On the notion of competing with other arthouse theaters

That old-guard sense of territorial programming is something we’re trying to debunk. That idea that “because I’m showing it, no one else can show it within six months or in this territory.” The context is always different if you’re showing it somewhere different at another time and with a new audience, so that’s something we’re really trying to do, and I’m really glad that, at other programming institutions, we have such great friends and that they feel the same way.

On what makes Metrograph’s programming different from anywhere else

The idea is that we can do things that aren’t as limiting as the more august, established institutions. This is the right size to experiment with preconceived notions of what programming a first-run or rep film could look like. We could bring a Fred Wiseman film to the theaters. It might be struck on a new print, but it was a film that was made decades ago. Here, we can show it four or five times a day, and it’s probably better than any film coming out this week and present it as though we’re showing a new film. But we can also show smaller, more experimental, arthouse films that maybe you don’t need to show on a full schedule, but of course, the filmmakers are really happy when they get to be shown in a theatrical context at all and not just go to VOD. So, I think what’s different about this place is we’re like this little petri dish for programming, and we can always throw curveballs to our audience and see how they respond. And that response has been very enthusiastic thus far. And then, we do see a direct relationship between the people who come for drinks and dinner and people who come to the movies. The idea is that it’s a self-contained ecosystem where you can come in and get lost in what we have to offer for a whole day.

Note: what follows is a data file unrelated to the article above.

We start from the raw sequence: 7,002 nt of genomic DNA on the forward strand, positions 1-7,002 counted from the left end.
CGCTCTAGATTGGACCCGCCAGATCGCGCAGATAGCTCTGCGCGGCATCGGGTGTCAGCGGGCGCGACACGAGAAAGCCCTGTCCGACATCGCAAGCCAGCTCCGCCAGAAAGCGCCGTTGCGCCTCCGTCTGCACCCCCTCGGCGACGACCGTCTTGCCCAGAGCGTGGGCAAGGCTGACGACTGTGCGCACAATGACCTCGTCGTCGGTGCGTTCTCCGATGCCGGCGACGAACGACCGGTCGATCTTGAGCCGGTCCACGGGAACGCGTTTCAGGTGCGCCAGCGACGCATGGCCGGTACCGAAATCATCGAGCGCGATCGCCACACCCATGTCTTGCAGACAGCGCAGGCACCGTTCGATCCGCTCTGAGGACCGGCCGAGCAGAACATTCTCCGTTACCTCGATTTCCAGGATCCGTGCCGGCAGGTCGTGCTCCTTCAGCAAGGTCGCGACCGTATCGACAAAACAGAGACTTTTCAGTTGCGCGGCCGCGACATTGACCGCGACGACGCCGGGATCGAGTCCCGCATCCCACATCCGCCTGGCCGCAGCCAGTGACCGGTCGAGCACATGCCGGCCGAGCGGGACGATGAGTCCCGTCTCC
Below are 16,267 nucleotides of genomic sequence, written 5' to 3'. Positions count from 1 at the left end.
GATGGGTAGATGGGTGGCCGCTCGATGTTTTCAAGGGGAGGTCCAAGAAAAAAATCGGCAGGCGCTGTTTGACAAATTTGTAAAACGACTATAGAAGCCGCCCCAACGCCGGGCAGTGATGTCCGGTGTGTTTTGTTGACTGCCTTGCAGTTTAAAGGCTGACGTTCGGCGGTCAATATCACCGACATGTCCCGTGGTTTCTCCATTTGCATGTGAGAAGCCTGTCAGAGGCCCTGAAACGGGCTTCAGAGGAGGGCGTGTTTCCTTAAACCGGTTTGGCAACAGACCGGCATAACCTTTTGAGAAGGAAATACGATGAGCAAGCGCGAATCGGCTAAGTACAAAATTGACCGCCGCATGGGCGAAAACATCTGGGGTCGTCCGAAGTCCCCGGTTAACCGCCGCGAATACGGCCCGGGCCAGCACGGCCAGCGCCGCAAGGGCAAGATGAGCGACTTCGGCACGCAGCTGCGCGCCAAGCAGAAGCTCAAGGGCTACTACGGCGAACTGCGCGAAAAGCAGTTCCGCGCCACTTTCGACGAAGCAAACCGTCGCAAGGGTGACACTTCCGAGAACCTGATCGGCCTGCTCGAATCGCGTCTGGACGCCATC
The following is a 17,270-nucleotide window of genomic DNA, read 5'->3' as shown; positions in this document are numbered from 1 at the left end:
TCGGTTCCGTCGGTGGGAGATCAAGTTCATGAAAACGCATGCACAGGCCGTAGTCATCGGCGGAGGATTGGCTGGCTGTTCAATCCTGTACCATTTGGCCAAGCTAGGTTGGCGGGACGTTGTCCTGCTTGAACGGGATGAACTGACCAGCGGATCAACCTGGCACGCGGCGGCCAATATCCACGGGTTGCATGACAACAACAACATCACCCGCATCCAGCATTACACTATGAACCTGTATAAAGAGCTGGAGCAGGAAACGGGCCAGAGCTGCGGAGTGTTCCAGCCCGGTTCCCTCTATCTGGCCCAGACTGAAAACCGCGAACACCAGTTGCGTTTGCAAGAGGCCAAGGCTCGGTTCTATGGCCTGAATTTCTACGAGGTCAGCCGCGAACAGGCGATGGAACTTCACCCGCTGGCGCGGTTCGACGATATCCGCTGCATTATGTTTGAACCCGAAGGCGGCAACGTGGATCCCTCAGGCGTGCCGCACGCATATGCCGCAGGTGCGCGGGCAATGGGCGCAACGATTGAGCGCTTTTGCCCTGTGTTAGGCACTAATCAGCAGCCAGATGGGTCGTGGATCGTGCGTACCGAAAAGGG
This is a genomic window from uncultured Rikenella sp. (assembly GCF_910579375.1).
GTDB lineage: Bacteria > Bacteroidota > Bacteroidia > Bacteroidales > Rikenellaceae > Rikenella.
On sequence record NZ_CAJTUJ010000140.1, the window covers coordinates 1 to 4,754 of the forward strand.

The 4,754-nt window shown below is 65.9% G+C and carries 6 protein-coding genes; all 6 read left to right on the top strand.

Aiko Masubuchi

Senior Film Programmer, Japan Society

On why her non-English-speaking parents enrolled her in an English-language school in Japan

The simplest answer is probably that they’ve always had a severe disdain towards the conformity instilled in so many Japanese schools. Also, my Mom grew up very sick and always dreamed of going abroad, while my Dad was born at the end of the war and traveled Europe as a young man with no money and found that English would have been a useful skill to have when he was washing dishes in Sweden.

On whether her perception of programming film has changed after the election

I’ve certainly been thinking about a lot of things around me. As a human being, my job is one aspect of myself. There are questions everywhere I look, but that feeling is also not new. I’ve always felt that it’s critical to listen and watch and engage. I’ve witnessed cinema and the film-going experience be able to do that for people (myself included). After all, a film viewer especially in a theater is doing exactly that – listening, watching and engaging. 

 

Behind the Screens’ Bonus Feature: Deleted Scenes from Interviews With Movie Curators